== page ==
Neither a Huck Finn whitewash nor a Gary Vee traipse across boundary lines of traditional demarcation do not create validation for a business decision.  A mandate from the Gods of Capitalism doesn’t become so just because the rules of engagement have changed. 

In short, I’m sorely disappointed that Wine Enthusiast has chosen to create a wine club, indelibly erasing the lines for ethical behavior that separated those that opined on wine from those that sold wine.

Now, Wine Enthusiast Companies will rightfully and fully say the wine club is separate from the magazine; more aligned with the wine accessory catalog business than the magazine.  Yet, to me, it still feels like a shift in the force, to use a Star Wars reference – instead of the recognition of an area of profitable commerce, it smacks of the loss of the last vestige of integrity.

Destroyed in the process of what’s right has been a decision for right now.

Now, make no mistake the majority of the soon-to-be members of their “The Winery Club” have no idea that a wine magazine selling wine crosses the border into the dubious, nor do they care.  Yet, that’s exactly the point.  Perhaps, Vee’s Law of Compunction isn’t required because that indicates the opportunity for regret, but simple common sense is required …

For me, the wine world is a respite from the real world, an oasis of integrity and the right side of right and wrong.

Wine Enthusiast launching a wine club feels like the end of innocence, and the realization that my Mom was, indeed, right—just because you can do something doesn’t mean you should.  And, failing that, compunction is the feeling you get when you violate your own standards.


Posted in, Good Grape Daily: Pomace & Lees. Permalink | Comments (23) |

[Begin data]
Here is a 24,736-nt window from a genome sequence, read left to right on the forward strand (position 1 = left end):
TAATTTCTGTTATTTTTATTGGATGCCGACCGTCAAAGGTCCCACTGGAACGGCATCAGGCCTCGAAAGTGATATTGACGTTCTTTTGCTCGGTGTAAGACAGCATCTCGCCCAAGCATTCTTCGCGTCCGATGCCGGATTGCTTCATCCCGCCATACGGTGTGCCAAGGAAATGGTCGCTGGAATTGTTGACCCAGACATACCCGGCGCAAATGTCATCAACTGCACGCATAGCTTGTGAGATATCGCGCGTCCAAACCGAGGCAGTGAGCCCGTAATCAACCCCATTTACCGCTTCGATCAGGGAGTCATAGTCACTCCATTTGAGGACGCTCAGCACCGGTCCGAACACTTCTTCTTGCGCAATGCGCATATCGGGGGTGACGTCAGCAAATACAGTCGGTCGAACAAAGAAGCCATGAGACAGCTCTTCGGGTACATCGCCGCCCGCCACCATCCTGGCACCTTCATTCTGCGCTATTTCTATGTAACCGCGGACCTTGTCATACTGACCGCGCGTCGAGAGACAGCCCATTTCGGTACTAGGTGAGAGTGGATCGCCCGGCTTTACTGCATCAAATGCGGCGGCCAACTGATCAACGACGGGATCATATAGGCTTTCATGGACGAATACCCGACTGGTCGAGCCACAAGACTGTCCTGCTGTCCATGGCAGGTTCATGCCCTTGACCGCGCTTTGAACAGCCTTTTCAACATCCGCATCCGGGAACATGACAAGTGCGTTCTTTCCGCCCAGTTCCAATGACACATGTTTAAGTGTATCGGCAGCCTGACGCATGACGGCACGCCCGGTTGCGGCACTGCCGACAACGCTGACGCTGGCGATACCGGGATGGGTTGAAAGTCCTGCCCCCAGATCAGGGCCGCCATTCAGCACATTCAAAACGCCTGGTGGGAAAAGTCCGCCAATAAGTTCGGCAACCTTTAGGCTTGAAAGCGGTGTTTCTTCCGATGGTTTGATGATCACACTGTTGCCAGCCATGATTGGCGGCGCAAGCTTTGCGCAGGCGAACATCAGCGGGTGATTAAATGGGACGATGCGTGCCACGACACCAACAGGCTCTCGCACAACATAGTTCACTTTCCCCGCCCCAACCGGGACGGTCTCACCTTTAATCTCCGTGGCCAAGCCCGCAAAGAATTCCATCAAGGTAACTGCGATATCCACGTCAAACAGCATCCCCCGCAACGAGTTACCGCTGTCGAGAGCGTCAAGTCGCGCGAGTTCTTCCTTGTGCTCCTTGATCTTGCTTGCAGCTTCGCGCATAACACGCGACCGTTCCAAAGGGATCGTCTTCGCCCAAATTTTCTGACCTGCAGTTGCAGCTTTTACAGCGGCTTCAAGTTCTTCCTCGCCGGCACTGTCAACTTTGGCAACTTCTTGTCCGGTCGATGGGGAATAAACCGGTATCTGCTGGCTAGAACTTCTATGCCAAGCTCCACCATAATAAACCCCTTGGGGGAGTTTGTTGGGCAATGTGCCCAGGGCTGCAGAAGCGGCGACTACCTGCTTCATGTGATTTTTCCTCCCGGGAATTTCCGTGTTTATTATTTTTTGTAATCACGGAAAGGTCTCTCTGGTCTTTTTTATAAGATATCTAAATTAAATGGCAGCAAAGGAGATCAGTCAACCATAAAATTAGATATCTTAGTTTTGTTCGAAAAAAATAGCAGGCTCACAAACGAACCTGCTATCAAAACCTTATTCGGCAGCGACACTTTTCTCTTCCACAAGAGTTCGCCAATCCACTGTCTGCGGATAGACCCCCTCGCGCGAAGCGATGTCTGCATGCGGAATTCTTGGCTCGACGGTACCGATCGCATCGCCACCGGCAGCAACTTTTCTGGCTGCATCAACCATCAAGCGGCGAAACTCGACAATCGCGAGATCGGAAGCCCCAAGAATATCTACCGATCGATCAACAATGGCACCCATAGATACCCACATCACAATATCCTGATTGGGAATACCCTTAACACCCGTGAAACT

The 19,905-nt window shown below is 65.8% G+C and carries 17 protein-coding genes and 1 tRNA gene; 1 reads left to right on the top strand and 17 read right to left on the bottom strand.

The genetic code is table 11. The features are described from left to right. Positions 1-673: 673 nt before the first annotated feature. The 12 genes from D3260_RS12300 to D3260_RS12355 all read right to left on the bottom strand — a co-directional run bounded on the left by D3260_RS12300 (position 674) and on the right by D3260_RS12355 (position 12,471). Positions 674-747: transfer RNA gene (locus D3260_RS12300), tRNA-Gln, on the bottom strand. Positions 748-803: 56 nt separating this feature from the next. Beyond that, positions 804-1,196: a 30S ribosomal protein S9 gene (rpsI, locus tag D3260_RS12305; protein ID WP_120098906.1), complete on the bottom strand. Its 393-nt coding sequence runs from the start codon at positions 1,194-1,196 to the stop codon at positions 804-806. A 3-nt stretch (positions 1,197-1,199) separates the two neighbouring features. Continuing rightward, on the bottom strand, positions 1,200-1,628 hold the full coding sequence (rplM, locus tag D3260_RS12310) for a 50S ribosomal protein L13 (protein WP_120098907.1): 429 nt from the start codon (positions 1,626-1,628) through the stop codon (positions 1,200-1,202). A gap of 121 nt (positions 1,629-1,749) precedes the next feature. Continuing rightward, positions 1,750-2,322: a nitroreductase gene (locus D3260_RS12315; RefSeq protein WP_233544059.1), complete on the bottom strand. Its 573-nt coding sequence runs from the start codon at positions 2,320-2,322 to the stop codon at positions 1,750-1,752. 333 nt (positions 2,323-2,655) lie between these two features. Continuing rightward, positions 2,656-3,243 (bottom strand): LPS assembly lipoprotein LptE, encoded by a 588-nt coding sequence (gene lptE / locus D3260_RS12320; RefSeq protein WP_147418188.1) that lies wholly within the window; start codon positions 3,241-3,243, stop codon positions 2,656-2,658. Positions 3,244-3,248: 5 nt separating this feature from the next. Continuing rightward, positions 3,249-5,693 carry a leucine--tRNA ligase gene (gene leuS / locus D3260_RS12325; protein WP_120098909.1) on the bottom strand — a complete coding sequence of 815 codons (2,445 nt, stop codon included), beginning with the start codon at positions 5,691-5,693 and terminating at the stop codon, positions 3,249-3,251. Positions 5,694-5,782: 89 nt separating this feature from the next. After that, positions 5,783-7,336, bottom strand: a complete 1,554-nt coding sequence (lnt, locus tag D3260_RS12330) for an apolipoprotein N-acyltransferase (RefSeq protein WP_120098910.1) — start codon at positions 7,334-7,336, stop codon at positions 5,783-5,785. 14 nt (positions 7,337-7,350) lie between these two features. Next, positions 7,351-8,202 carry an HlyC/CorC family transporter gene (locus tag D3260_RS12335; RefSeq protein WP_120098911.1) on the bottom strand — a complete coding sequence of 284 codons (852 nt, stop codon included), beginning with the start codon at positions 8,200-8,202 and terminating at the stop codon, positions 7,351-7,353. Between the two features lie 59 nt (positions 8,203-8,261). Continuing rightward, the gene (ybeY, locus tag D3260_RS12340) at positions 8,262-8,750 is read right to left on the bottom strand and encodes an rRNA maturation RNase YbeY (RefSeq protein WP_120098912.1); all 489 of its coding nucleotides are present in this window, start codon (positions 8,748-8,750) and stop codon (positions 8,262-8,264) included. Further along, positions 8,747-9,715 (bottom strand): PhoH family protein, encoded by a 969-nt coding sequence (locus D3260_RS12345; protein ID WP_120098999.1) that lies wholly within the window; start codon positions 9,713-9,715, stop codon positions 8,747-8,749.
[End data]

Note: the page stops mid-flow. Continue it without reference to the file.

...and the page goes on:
On 12/26, Tish wrote:

As one who used to work at “Wine Enthusiast Companies,” and has followed their blurring of multiple ethical lines over the years, this latest venture is laughable in its predictability. It’s not just that a magazine publisher is selling wine, it is that the company is selling wine produced by advertisers and even those on whom it bestows awards. {Katie at Gonzogastronomy absolutely nailed this in her recent post: }

Ironically, the Winery Club is not nearly as offensive as some former practices, notably early efforts to disguise the connection between the WE and the online wine retail business Wine Express, as well as the shady marketing technique of making up “WEX” ratings to promote Wine Express’s obscure direct-import and private-label wines. Hilariously, those underhanded practices have now given way to a situation in which not only is Wine Express one tab click away from WE magazine at the joint website, but also offerings at are now routinely promoted using Wine Spectator and Wine Advocate scores, obstensibly because these reputable competitors’ ratings are more effective than both cooked-up WEX ratings and WE’s own critics scores when it comes to selling goods. 

Bottom line: there was not so much innocence there to be lost if you look at WE’s track record. But like you say of the “Winery Club” venture, just because you can do something does not mean you should. And shining a flashlight of exposure on these practices is still worthwhile. Wine lovers who are made aware of conflicts of interest do indeed care.

On 12/27, Thomas Pellechia wrote:

I’m afraid the ethical horse left the barn a while ago—in many facets of our lives, not just wine.

On 12/27, 1WineDude wrote:

Jeff - so, as a subscriber, what’s your reaction?  Are you going to unsubscribe?